State v. Berge

Annotate this Case

130 Ariz. 135 (1981)

634 P.2d 947

STATE of Arizona, Appellee, v. David Ross BERGE, Appellant.

No. 5244.

Supreme Court of Arizona, In Banc.

September 14, 1981.

Rehearing Denied October 21, 1981.

Robert K. Corbin, Atty. Gen. by William J. Schafer, III, and Gerald R. Grant, Asst. Attys. Gen., Phoenix, for appellee.

Debus & Busby, Ltd. by Larry L. Debus, Lawrence I. Kazan, Phoenix, for appellant.

CAMERON, Justice.

Defendant, David Berge, was convicted by a jury of transportation and possession of marijuana in violation of A.R.S. §§ 36-1002.07 and 36-1002.05. The sentences were suspended and he was placed on probation for concurrent terms of five years for transportation and two years for possession. He now appeals the convictions and sentences. We have jurisdiction pursuant to Rule 47(e)(5), Rules of the Supreme Court, 17A A.R.S.

We must consider only one issue on appeal and that is: Was the search of the defendant's residence conducted pursuant to a valid search warrant?

The facts necessary for a determination of this matter are as follows. In November of 1979, Officer John Dee, a narcotics detective with the Phoenix Police Department, received information from a confidential informant that the defendant was receiving quantities of marijuana from Atlanta, Georgia, via United Parcel Service (UPS) for the purpose of sale in Phoenix, Arizona. An investigation of the defendant commenced, and the loss prevention unit of *136 UPS was requested by Officer Dee to notify the narcotics division if a package addressed to the defendant arrived.

On the morning of 7 December 1979, Detective Dee was notified that UPS had received such a package. Dee, along with a trained narcotics dog and dog handler, went to the UPS receiving terminal. Seven packages were arranged in a row and the dog alerted on a package addressed to the defendant with a return address in Atlanta, Georgia. After obtaining a valid search warrant, the package was opened revealing two, one-pound bags of marijuana and $275.00 in cash. Samples of the marijuana and photographs of the package were taken. The money, the bags and the package were sprayed with a fluorescent powder which becomes visible under a black light. The package was rewrapped and arrangements made to have it delivered to the defendant by a police officer dressed in a UPS uniform and driving a UPS truck.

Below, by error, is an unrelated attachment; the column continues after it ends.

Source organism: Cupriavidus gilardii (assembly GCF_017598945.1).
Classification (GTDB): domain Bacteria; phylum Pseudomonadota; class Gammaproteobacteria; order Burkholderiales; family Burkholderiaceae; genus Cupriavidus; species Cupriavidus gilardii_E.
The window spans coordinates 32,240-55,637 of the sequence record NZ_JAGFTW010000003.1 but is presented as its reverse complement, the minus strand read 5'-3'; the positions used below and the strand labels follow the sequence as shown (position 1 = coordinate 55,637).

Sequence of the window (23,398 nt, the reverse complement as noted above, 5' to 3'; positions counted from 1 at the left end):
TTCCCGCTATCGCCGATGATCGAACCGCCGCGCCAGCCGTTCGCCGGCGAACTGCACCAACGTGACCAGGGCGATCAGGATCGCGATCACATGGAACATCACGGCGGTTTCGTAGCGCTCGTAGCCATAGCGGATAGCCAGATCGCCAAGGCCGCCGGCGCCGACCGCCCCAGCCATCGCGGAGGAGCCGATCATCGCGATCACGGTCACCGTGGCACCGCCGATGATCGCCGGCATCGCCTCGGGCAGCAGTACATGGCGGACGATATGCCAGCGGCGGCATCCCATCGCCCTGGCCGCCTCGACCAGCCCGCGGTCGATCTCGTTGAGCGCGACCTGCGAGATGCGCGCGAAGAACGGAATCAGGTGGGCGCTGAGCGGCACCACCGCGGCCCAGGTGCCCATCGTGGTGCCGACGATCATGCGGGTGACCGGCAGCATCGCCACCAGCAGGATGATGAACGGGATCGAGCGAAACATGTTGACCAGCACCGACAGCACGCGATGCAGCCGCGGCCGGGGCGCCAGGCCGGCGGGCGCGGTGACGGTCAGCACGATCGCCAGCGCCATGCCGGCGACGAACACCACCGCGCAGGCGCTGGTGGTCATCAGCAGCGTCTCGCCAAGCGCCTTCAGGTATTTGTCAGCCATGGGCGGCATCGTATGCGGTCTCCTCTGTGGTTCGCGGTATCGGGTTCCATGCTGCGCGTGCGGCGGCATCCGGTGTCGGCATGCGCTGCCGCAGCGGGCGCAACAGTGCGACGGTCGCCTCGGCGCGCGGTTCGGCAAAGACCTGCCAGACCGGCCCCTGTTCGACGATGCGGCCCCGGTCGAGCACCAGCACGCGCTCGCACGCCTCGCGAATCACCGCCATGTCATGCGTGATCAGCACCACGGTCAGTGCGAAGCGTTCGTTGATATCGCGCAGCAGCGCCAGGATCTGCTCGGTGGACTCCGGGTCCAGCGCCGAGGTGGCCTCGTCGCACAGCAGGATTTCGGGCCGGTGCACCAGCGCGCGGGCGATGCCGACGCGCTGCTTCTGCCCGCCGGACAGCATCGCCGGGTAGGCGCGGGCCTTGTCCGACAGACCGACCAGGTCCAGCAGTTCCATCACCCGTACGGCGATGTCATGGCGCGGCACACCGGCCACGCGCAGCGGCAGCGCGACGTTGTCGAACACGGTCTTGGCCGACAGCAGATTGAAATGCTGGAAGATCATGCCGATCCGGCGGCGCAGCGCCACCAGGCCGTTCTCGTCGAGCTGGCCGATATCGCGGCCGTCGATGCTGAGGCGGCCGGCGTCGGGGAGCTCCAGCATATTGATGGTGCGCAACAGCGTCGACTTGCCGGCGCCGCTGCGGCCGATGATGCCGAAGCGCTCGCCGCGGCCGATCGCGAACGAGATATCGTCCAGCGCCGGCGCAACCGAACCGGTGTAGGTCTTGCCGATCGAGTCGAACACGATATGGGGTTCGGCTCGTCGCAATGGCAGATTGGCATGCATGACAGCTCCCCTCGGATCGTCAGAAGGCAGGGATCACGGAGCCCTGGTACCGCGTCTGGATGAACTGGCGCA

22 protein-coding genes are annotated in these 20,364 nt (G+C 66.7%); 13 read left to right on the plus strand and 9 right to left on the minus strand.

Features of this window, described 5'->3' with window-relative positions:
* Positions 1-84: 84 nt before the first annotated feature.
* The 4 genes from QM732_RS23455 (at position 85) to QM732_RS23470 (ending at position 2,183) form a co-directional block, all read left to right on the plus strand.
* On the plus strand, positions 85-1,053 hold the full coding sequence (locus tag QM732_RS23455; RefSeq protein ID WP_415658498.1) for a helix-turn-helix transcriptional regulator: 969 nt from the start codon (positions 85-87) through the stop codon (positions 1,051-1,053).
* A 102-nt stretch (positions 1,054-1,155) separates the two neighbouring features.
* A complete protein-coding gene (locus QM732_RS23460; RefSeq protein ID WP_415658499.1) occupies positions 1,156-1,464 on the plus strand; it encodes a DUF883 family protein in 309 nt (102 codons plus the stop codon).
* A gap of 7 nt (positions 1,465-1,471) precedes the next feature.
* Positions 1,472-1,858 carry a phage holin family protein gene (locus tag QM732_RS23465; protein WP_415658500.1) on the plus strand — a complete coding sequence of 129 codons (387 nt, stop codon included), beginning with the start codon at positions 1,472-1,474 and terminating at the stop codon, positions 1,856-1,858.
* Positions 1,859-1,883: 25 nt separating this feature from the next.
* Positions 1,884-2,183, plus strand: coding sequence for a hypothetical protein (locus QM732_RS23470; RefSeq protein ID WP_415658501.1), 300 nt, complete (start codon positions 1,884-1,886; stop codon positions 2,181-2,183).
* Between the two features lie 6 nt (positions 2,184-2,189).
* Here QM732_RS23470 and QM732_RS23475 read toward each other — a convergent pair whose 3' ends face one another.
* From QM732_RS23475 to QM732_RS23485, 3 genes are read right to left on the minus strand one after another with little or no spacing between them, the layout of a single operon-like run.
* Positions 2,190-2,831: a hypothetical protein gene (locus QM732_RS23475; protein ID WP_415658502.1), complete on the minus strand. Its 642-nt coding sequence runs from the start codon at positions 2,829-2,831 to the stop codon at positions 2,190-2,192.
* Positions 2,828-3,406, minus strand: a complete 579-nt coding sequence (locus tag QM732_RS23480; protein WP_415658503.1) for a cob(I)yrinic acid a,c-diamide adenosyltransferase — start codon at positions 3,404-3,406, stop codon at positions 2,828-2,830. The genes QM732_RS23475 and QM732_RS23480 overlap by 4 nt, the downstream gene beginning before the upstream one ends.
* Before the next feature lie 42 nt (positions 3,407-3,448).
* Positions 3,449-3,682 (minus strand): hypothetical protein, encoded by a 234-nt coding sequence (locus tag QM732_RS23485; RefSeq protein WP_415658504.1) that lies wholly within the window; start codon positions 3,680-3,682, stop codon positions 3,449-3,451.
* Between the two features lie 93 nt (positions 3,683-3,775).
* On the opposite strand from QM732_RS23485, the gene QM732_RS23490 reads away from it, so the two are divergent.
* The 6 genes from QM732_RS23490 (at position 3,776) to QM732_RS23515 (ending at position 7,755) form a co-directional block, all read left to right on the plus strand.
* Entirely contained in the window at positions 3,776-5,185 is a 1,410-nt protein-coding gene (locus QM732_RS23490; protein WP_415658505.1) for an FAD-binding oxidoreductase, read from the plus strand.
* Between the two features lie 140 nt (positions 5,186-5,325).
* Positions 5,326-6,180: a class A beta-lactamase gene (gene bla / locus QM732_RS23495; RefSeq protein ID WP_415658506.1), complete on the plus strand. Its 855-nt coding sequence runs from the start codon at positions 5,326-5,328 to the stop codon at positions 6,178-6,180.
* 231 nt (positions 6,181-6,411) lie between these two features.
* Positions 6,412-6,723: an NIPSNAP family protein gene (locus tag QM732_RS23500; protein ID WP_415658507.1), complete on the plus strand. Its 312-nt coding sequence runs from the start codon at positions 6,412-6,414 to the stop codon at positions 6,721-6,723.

At this time, a second search warrant was issued to search the person and residence of the defendant after the package was delivered. Four officers were located near the defendant's apartment. The defendant accepted delivery of the package and took it into his apartment, but before police could execute the warrant, the defendant left in his automobile. The police attempted to follow him but lost him in traffic. They returned to the apartment and executed the warrant. The package was not located, but a small quantity of marijuana, drug paraphernalia, an address book, a spiral notebook, and the title to the defendant's car were found on a small antique table in the defendant's living room and seized.

The defendant returned a few minutes later and was placed under arrest. A search of his person disclosed several grams of marijuana and $275.00. When the money and his hands were illuminated with a black light, the fluorescent powder appeared.